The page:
Following the above commentators, Pfeiffer believes that mamzêr in Deuteronomy refers to a child of an incestuous union, and in Zechariah it refers to a mixed people. Likewise, Eiselen believes that mamzêr in Deuteronomy refers to a child of an incestuous union.
“Bastard” means not only illegitimate, but also mongrel or spurious. (A mongrel child is illegitimate because racially mixed relations are scripturally illegitimate.) Those who object to this translation of mamzêr as “mongrel” claim that it means (1) one born of an incestuous relationship, (2) one born out of wedlock, or (3) one born of a prostitute. Someone born of one of these illicit relationships is denied entry into God’s congregation. The Bible refutes these suppositions.
According to Leviticus 18:15 and 20:12, incest is a father having sexual intercourse with his daughter-in-law. Judah had such a relationship with his daughter-in-law Tamar (Genesis chapter 38). Perez (Pharez) resulted from this illicit union. Aaron’s sons were descendants of Perez (see 1 Chronicles 2:4-10, Exodus 6:23, and Numbers 3:2-3). They participated in God’s congregation. Descendants of an incestuous relationship are not banned from God’s congregation. Thus, supposition one is eliminated.
Jephthah, who is listed as a hero of Israel (Hebrews 11:32-34), was born of a prostitute and out of wedlock. In Judges 11:1-2, Jephthah is described as the son of Gilead and a prostitute. The sons of Gilead by his lawful wife threw out their half-brother Jephthah to prevent him from inheriting any of their father’s property because Jephthah was the son of a whore. Judges and Hebrews identify Jephthah as part of God’s congregation. Being born out of wedlock or of a prostitute does not ban one from God’s congregation. Thus, supposition two and three are eliminated.
If one of these three suppositions is true, then the Bible contradicts itself. As the Bible does not and cannot contradict itself, mamzêr cannot refer to someone born of an incestuous relationship, born out of wedlock, or born of a prostitute. It can mean only one thing — mongrel. Mamzêr is a mongrel, a racially mixed person. According to Deuteronomy 23:2, a racially mixed person is not to enter God’s congregation.
God abhorred the racially mixed so much under the Old Testament disposition that He prohibited them from entering His congregation. What God abhorred under the Old Testament disposition, surely He abhors under the New Testament disposition. God does not change (Malachi 3:6). If He contemned the racially mixed under the Old Testament disposition, surely He contemns the racially mixed under the New Testament disposition. He did and He does, for He does not change.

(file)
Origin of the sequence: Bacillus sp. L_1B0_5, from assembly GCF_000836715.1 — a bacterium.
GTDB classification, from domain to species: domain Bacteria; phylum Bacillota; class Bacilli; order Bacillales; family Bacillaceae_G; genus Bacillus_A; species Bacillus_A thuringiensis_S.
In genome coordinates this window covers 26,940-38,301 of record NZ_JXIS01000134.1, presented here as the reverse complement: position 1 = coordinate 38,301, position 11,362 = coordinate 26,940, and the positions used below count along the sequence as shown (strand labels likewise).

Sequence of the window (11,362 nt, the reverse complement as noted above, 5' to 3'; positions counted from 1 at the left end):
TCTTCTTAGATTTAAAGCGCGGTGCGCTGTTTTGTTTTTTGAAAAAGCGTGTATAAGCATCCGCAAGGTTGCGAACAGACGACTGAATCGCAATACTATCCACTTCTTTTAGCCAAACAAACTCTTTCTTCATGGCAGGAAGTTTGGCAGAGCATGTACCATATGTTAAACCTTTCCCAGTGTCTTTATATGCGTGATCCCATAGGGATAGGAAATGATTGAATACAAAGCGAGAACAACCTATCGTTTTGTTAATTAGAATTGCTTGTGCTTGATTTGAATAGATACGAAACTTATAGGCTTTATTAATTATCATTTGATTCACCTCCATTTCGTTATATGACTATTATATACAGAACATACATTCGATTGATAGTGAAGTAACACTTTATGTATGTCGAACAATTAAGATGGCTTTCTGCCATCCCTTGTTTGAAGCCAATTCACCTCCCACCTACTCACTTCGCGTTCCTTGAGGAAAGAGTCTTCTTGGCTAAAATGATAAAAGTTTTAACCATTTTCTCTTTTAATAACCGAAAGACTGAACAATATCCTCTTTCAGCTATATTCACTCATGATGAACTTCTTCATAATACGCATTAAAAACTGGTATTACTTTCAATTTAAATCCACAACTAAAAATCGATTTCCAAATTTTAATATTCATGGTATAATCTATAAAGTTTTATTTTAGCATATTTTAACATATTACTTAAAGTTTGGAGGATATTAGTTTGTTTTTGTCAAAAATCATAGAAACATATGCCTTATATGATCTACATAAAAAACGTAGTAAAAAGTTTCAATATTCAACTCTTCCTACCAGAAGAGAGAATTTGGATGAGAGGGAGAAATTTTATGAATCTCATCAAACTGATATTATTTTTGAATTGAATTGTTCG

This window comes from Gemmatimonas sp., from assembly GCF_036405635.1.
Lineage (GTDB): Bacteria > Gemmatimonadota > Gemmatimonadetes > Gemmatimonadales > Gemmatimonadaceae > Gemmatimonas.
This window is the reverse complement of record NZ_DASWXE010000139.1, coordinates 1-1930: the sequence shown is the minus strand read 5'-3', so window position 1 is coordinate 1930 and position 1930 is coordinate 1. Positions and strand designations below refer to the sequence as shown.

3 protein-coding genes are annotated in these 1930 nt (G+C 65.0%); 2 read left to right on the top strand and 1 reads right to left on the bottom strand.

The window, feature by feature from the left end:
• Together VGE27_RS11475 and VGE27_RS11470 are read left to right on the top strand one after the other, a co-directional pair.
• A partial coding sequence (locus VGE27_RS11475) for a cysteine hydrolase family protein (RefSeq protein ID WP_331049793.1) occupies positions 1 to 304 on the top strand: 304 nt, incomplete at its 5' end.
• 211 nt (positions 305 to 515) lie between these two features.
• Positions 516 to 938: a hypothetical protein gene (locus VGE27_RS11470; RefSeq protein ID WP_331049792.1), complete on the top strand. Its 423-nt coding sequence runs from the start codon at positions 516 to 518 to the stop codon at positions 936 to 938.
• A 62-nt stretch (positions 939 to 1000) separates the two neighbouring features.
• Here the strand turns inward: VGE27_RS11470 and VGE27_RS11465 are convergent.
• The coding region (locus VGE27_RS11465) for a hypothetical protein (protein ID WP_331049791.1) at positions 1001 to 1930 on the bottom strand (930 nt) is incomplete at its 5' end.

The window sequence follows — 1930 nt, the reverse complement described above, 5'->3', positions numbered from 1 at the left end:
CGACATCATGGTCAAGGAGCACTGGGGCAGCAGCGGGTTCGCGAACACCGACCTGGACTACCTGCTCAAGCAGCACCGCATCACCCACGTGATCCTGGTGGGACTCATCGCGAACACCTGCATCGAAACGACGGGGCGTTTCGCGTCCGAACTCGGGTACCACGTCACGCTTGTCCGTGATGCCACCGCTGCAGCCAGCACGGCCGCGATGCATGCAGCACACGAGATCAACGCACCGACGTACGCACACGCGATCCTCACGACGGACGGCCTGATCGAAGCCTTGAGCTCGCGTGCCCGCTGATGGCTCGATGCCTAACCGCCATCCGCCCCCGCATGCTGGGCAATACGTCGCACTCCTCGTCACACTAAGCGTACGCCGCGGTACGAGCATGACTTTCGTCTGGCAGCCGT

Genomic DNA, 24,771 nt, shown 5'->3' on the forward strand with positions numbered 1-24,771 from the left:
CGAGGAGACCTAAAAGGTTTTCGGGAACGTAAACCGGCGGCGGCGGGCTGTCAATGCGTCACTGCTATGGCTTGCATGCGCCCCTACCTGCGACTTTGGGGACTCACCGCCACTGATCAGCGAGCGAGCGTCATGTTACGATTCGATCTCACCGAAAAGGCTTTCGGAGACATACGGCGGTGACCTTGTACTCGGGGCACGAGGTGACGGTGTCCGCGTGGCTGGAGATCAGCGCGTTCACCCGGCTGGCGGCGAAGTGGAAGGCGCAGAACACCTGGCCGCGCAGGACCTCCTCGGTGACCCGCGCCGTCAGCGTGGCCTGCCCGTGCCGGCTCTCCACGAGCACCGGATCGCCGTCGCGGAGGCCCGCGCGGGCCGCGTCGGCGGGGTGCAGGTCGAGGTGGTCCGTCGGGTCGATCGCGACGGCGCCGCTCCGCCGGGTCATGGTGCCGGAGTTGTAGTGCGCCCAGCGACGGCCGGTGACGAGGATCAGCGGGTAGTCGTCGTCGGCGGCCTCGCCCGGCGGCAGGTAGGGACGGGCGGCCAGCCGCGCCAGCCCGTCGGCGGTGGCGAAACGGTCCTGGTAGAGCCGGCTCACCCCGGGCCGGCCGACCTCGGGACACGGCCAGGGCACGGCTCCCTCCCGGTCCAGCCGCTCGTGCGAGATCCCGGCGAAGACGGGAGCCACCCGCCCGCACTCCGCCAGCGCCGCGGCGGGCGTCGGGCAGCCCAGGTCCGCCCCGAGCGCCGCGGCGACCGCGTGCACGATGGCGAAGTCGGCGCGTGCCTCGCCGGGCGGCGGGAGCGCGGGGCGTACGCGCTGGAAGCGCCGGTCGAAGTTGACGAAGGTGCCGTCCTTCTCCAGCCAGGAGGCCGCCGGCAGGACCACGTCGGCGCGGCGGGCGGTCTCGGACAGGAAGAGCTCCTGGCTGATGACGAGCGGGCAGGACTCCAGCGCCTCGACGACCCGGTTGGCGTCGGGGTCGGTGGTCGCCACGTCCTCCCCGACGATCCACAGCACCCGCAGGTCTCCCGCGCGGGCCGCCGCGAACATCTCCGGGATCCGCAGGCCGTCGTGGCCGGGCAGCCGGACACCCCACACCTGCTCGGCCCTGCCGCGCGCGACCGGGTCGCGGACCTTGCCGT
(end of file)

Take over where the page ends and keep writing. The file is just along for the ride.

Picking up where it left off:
When Jesus ruled the minds of man, parents detested their children marrying outside their race. Now that Martin Luther King rules the minds of man, parents find their children marrying outside their race acceptable and often admirable. Thus, the sin that God abhors so greatly that He will not let the product of that sin into His assembly is no longer considered a sin. As a result, the races are committing genocide via breeding themselves out of existence.
1. James Strong, A Concise Dictionary of the Words in the Hebrew Bible with Their Rendering in the Authorized English Version (Madison, New Jersey, 1890), p. 67.
2. See “Stranger in the Old Testament” by Thomas Allen.
3. Charles Gore, Henry L. Goudge, and Alfred Guillaume, editors, A New Commentary on Holy Scripture (New York: The Macmillian Co., 1928), p. 163.
4. Gore, p. 619.
5. Laymon, Charles M., ed., The Interpreter’s One-volume Commentary on the Bible (Nashville: Abingdon Press, 1971), p. 114.
6. See, Integration Is Genocide, False Biblical Teachings on the Origins of the Races and Interracial Marriages, and “The Bible, Segregation, and Miscegenation” all by Thomas Allen.
7. Peake, Arthur S., ed., A Commentary on the Bible (New York: Thomas Nelson & Sons, n.d.), p. 240.
8. Dummelow, J.R., ed., A Commentary on the Holy Bible (New York: Macmillan Publishing Co., 1936), p. 132.
9. Dummelow, p. 607.
10. Pfeiffer, Charles F., ed., The Wycliffe Bible Commentary (Chicago: Moody Press, 1962), p. 186.
11. Pfeiffer, p. 906.
12. Frederick Carl Eiselen, Edwin Lewis, and David G. Downey, editors, The Abingdon Bible Commentary (New York: Abingdon-Cokesbury Press, 1929), p. 335.
Copyright © 2017 by Thomas Coley Allen.